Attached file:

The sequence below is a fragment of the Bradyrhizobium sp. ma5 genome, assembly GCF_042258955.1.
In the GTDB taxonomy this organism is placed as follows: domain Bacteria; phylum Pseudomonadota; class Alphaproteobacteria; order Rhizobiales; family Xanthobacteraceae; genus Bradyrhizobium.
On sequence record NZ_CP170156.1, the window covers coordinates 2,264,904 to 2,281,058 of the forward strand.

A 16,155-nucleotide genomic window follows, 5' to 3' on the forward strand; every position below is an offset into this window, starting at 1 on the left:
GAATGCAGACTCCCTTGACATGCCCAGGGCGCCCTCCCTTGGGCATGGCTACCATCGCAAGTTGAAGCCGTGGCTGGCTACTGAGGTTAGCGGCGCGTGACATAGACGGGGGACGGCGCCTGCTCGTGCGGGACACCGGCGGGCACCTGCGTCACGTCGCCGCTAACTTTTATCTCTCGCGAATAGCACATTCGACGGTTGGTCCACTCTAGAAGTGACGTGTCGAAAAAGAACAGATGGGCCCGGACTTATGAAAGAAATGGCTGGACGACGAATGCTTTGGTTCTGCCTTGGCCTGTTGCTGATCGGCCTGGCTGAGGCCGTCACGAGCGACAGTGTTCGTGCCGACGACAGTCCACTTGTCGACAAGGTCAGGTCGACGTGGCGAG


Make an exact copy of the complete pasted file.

The sequence below is a fragment of the Bradyrhizobium sp. ma5 genome, assembly GCF_042258955.1.
In the GTDB taxonomy this organism is placed as follows: domain Bacteria; phylum Pseudomonadota; class Alphaproteobacteria; order Rhizobiales; family Xanthobacteraceae; genus Bradyrhizobium.
On sequence record NZ_CP170156.1, the window covers coordinates 2,264,904 to 2,281,058 of the forward strand.

A 16,155-nucleotide genomic window follows, 5' to 3' on the forward strand; every position below is an offset into this window, starting at 1 on the left:
GAATGCAGACTCCCTTGACATGCCCAGGGCGCCCTCCCTTGGGCATGGCTACCATCGCAAGTTGAAGCCGTGGCTGGCTACTGAGGTTAGCGGCGCGTGACATAGACGGGGGACGGCGCCTGCTCGTGCGGGACACCGGCGGGCACCTGCGTCACGTCGCCGCTAACTTTTATCTCTCGCGAATAGCACATTCGACGGTTGGTCCACTCTAGAAGTGACGTGTCGAAAAAGAACAGATGGGCCCGGACTTATGAAAGAAATGGCTGGACGACGAATGCTTTGGTTCTGCCTTGGCCTGTTGCTGATCGGCCTGGCTGAGGCCGTCACGAGCGACAGTGTTCGTGCCGACGACAGTCCACTTGTCGACAAGGTCAGGTCGACGTGGCGAG